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BIRDSONG, Presiding Judge.
D.U.I. Hall State Court. Before Judge Gosselin.
William Ransom McDaniel was arrested for driving under the influence in violation of OCGA 40-6-391. The Georgia Department of Public Safety suspended appellant's Georgia driver's license. To his criminal prosecution for DUI, appellant filed a plea in bar claiming the prosecution constituted double jeopardy on account of the prior "punitive" administrative proceedings suspending his license. The trial court denied the plea in bar, and this direct appeal follows. Held:
We have repeatedly held that the suspension of a defendant's driver's license was not an act to which jeopardy attached. Haynes v. State, 245 Ga. 817 (268 SE2d 325); Shaw v. State, 239 Ga. 690, 692 (238 SE2d 434); Oliver v. State, 216 Ga. App. 76 (453 SE2d 746); State v. Steien, 214 Ga. App. 345 (447 SE2d 701); Deal v. State, 213 Ga. App. 131 (443 SE2d 713); Dotson v. State, 213 Ga. App. 7, 8 (1) (443 SE2d 650).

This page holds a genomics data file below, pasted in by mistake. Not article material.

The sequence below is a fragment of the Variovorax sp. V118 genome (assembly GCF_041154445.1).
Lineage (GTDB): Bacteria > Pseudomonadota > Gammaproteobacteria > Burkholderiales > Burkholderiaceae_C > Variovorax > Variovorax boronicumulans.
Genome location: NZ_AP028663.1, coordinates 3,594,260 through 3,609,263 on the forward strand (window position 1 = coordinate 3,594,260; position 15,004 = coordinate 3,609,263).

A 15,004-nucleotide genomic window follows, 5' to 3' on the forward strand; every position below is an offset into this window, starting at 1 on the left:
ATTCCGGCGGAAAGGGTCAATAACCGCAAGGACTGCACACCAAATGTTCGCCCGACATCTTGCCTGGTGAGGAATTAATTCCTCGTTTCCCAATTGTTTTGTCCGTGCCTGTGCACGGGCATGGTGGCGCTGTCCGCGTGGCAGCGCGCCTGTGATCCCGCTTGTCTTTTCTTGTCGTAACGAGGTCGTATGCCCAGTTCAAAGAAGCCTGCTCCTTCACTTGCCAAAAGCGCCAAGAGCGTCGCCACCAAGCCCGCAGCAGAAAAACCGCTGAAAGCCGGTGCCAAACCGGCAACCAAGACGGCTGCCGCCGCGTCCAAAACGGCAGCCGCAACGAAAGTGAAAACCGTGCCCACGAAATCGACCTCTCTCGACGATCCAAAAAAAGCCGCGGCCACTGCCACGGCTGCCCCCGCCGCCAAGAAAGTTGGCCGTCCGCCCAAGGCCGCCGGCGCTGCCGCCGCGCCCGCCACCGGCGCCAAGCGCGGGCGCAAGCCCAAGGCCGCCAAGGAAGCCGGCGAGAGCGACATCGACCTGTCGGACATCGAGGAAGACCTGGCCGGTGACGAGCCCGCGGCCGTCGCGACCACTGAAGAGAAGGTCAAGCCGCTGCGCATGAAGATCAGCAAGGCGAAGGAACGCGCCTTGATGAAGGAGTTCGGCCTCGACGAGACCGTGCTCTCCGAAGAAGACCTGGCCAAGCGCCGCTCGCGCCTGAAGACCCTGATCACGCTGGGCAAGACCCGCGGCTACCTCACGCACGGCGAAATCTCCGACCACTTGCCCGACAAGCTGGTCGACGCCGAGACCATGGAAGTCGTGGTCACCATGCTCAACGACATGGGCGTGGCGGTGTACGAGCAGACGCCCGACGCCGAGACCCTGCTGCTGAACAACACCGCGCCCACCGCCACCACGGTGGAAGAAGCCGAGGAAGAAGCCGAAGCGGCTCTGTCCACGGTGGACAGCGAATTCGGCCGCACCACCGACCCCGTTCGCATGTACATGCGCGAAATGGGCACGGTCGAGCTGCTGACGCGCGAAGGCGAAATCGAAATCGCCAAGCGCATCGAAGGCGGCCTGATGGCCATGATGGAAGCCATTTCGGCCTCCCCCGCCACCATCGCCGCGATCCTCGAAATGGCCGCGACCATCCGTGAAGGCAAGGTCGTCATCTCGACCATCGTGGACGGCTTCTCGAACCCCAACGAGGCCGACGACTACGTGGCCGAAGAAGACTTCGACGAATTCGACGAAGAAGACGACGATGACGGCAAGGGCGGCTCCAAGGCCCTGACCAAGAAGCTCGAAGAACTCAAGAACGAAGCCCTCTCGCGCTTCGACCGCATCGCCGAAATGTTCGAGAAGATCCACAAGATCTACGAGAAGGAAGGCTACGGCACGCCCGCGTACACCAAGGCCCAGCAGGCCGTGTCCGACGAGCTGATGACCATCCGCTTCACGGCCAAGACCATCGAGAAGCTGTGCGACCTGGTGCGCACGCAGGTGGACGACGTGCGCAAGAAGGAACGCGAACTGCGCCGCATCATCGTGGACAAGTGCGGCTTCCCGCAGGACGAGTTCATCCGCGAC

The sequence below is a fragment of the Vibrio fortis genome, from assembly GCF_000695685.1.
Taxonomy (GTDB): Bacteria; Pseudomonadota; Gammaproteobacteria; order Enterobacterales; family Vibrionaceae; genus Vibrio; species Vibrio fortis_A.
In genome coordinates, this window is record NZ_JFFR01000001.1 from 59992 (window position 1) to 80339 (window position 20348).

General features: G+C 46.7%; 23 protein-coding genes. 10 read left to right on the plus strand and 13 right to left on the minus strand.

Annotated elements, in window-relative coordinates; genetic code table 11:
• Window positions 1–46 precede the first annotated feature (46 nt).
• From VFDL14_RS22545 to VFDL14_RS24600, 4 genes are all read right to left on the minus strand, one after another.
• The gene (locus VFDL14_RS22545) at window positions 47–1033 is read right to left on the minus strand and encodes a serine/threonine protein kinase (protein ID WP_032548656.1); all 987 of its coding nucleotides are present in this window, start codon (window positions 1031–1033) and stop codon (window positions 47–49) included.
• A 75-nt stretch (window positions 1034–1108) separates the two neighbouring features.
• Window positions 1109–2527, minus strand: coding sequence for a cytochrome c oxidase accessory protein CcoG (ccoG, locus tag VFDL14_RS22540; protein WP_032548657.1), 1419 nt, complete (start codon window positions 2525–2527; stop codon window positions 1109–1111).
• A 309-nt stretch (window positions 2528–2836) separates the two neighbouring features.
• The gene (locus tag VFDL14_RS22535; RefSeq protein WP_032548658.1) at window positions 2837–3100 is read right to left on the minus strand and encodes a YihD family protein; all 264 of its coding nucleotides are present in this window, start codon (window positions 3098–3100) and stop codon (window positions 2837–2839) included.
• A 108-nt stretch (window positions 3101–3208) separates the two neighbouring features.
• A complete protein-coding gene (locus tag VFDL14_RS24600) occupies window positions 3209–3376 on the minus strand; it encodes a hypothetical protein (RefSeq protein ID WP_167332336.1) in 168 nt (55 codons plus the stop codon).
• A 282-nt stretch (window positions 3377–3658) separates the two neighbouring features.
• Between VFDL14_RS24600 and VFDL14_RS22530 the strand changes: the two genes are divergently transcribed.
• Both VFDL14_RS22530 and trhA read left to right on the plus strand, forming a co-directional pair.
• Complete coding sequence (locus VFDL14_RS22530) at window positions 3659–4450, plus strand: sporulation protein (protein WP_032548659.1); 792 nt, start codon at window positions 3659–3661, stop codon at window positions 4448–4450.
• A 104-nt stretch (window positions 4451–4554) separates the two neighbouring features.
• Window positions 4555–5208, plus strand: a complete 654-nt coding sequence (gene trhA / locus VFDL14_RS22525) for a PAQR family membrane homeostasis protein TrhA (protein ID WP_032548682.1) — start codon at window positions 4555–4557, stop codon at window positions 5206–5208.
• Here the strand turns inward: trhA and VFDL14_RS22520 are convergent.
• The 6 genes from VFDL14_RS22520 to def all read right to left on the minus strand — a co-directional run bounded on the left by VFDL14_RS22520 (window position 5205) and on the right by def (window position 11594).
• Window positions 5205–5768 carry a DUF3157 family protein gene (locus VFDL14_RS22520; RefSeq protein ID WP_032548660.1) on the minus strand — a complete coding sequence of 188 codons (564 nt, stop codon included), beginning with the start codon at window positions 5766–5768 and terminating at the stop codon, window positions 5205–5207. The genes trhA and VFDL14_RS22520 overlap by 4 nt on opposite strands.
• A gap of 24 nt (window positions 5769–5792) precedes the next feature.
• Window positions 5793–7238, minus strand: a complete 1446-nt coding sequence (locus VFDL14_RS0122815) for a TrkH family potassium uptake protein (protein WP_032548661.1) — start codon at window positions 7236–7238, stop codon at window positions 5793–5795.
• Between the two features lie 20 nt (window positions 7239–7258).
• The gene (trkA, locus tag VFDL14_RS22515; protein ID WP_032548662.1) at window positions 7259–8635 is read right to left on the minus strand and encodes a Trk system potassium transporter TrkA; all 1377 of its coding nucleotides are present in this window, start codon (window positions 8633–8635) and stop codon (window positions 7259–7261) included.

Recently, in Allender v. State, 222 Ga. App. 358 (474 SE2d 257), we were asked to rule that a denial of a plea of former jeopardy in a criminal prosecution for DUI following an administrative driver's license suspension is not subject to direct appeal because such a plea is frivolous. "This we cannot do," we held, "for the right of direct appeal of a denial of former jeopardy is . . . firmly established in Patterson v. State, [248 Ga. 875 (287 SE2d 7)]." Allender at 359 (1). We cannot hold there is no right of direct appeal of a denial of a plea in bar based on former jeopardy in a criminal prosecution following an administrative license suspension arising out of the same act; this is a legislative matter. However, in view of the fact that it is so firmly established that such a plea in bar is without merit, we can say this appeal is frivolous.
Accordingly, we hold only that the trial court did not err in denying appellant's plea in bar.
Zimmerman & Associates, Keith F. Brandon, for appellant.
Thursday May 21 06:11 EDT

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